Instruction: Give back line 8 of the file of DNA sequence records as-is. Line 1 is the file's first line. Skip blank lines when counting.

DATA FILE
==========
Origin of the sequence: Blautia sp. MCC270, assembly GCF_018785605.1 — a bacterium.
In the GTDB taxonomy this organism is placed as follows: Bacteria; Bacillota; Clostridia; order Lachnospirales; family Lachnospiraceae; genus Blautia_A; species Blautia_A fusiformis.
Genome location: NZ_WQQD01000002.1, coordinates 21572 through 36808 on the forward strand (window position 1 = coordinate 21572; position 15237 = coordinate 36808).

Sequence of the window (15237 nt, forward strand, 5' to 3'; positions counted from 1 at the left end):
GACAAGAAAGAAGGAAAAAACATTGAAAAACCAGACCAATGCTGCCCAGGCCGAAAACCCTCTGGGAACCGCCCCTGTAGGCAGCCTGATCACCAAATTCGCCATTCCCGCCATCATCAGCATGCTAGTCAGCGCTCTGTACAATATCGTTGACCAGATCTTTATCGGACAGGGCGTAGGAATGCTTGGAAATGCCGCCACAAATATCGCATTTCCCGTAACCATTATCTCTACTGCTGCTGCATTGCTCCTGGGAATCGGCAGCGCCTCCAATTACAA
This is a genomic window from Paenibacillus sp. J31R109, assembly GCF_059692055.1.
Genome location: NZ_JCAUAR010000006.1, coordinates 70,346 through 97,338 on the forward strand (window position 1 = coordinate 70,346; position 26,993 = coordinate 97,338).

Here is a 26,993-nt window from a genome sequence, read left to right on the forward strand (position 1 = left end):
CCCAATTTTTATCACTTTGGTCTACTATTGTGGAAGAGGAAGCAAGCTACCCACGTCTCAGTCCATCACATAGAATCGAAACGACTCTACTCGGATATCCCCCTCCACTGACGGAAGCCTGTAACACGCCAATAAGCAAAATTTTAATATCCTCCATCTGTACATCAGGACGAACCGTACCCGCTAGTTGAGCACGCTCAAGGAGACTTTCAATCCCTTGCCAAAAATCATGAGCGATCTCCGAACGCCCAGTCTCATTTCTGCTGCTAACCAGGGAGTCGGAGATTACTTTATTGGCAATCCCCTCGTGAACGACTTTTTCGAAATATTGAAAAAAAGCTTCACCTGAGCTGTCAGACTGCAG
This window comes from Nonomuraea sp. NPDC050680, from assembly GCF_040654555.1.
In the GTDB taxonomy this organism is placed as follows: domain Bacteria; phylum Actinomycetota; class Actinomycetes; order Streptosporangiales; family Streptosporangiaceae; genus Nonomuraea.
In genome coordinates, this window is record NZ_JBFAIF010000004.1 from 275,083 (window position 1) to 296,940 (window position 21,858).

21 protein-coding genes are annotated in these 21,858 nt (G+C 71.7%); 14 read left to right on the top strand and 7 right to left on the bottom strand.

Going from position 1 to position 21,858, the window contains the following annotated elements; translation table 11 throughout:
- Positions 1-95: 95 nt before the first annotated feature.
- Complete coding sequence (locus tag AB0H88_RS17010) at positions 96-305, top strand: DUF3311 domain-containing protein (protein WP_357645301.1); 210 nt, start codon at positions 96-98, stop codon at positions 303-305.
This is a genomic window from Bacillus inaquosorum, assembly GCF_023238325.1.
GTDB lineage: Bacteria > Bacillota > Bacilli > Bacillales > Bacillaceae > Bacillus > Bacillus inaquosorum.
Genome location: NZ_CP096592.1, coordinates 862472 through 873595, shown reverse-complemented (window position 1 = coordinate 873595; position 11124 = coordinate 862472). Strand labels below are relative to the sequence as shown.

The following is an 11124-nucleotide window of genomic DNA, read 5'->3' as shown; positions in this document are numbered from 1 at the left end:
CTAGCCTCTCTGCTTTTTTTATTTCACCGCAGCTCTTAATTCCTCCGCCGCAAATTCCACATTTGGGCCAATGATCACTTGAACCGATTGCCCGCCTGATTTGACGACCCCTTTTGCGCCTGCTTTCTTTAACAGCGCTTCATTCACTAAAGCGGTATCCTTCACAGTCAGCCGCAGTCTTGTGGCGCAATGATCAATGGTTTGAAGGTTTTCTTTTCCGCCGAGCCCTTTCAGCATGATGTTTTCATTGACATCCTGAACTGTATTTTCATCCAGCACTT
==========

Here is a 26,993-nt window from a genome sequence, read left to right on the forward strand (position 1 = left end):